The BETT (British Educational Training and Technology) 2017 conference is running this weekend and reminded me of my experience there in 2016.
It featured a massive show floor of edtech products and a full schedule of talks and demonstrations which must make for an overwhelming experience for teachers and principals investigating current trends and looking to invest. My professional background in educational publishing has meant that I have seen tumultuous changes in the way that educational content is designed and delivered over the last decade. A flood of edtech products has crashed against the shores of traditional classrooms leaving mixed results.
Professional contacts, and interviews with educational technologists as part of my studies, have highlighted the gulf between what technology can do and what over-worked and under-resourced teachers can manage inside the strict confines of state curricula and examinations. There is quite a lot of skepticism from teachers at the coal face trying to understand and implement new technologies when the benefits are not always clearly demonstrated.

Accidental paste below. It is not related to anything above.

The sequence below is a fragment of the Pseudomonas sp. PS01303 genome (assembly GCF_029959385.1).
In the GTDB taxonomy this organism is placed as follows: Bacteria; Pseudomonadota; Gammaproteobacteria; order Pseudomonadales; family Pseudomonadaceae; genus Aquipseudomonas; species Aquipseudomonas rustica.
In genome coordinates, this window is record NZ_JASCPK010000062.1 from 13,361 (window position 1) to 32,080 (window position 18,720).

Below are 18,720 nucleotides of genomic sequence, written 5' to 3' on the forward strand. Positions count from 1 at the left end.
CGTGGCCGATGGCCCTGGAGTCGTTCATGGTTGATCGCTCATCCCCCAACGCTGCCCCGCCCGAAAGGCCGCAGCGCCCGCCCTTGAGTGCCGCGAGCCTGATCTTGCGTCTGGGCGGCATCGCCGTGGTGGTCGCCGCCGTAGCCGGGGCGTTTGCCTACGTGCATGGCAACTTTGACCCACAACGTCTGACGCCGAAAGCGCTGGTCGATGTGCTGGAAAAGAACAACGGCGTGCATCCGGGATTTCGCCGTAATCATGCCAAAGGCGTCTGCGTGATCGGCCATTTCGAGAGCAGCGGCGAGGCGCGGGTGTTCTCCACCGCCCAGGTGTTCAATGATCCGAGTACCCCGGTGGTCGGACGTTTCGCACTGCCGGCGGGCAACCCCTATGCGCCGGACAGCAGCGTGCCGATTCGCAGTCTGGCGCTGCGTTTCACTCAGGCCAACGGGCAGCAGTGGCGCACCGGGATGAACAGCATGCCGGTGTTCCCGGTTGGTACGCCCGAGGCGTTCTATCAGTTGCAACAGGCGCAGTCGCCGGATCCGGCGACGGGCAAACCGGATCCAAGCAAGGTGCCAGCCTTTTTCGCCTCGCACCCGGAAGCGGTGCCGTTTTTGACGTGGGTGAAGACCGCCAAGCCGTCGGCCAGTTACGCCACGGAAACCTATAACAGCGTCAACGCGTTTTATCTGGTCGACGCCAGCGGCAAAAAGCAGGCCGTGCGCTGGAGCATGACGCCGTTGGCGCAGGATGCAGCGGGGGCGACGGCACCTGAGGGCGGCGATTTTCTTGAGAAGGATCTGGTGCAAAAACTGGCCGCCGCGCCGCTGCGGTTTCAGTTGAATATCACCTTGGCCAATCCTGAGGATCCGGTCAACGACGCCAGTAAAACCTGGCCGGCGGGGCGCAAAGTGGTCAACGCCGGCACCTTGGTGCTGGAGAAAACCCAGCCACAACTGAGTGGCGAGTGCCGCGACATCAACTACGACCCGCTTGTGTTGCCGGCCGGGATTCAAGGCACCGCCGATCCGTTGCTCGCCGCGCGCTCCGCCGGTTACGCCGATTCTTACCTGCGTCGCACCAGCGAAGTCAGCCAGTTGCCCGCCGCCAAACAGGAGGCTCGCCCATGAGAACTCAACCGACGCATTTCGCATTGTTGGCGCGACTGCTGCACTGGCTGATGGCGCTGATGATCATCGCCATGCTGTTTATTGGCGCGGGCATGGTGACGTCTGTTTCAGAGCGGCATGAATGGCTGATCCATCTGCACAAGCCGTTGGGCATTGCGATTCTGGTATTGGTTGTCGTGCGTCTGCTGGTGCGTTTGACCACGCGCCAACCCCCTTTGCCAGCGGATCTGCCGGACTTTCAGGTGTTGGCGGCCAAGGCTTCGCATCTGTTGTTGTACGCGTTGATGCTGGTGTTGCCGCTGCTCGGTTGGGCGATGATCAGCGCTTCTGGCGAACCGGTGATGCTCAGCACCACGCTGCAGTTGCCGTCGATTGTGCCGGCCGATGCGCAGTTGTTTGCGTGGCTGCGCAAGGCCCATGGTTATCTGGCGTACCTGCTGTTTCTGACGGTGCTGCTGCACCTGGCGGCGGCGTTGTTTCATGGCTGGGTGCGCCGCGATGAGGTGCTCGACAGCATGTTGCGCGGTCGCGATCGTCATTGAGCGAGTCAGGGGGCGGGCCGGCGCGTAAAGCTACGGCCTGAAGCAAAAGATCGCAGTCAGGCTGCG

It was surprising then, in this atmosphere of digital advocacy, to listen to a talk from educational technologists, entitled The Great Disruption Debate criticising edtech for failing to innovate and merely reinforcing existing classroom dynamics. I’d highly recommend watching the below video for a pleasantly combative and practical discussion of the pitfalls of just moving past ‘substitution’ to ‘augmentation’ along the scale of Dr Ruben Puentedura’s SAMR model.
The disruptive learning structures discussed were fascinating to listen to, even if it often felt like ‘blue sky’ thinking compared to current anecdotal Irish teaching experiences. It appears as though edtech will need to help facilitate the complete remodeling of current teaching methods before achieving its full potential. It’s difficult to imagine how such individualised learning and agency can fit inside an educational system that still terminates in a rigid and highly competitive state exam. I will have to pore over the 2017 schedule to see how the debate has progressed!